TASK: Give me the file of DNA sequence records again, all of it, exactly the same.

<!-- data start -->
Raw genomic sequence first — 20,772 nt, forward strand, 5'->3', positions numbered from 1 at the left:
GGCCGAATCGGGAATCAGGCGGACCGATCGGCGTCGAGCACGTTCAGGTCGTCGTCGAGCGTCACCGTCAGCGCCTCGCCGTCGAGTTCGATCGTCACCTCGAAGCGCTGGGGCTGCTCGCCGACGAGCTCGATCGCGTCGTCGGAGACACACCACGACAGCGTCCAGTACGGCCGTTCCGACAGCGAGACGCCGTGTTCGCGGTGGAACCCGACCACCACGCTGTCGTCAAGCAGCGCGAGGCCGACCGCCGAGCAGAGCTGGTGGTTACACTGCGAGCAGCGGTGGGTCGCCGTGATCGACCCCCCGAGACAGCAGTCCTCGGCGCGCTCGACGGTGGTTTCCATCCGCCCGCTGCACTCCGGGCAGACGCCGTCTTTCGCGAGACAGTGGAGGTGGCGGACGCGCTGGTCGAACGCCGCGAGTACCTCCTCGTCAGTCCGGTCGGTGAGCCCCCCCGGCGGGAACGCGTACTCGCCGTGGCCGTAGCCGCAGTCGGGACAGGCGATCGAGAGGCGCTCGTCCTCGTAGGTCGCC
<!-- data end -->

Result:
Raw genomic sequence first — 20,772 nt, forward strand, 5'->3', positions numbered from 1 at the left:
GGCCGAATCGGGAATCAGGCGGACCGATCGGCGTCGAGCACGTTCAGGTCGTCGTCGAGCGTCACCGTCAGCGCCTCGCCGTCGAGTTCGATCGTCACCTCGAAGCGCTGGGGCTGCTCGCCGACGAGCTCGATCGCGTCGTCGGAGACACACCACGACAGCGTCCAGTACGGCCGTTCCGACAGCGAGACGCCGTGTTCGCGGTGGAACCCGACCACCACGCTGTCGTCAAGCAGCGCGAGGCCGACCGCCGAGCAGAGCTGGTGGTTACACTGCGAGCAGCGGTGGGTCGCCGTGATCGACCCCCCGAGACAGCAGTCCTCGGCGCGCTCGACGGTGGTTTCCATCCGCCCGCTGCACTCCGGGCAGACGCCGTCTTTCGCGAGACAGTGGAGGTGGCGGACGCGCTGGTCGAACGCCGCGAGTACCTCCTCGTCAGTCCGGTCGGTGAGCCCCCCCGGCGGGAACGCGTACTCGCCGTGGCCGTAGCCGCAGTCGGGACAGGCGATCGAGAGGCGCTCGTCCTCGTAGGTCGCC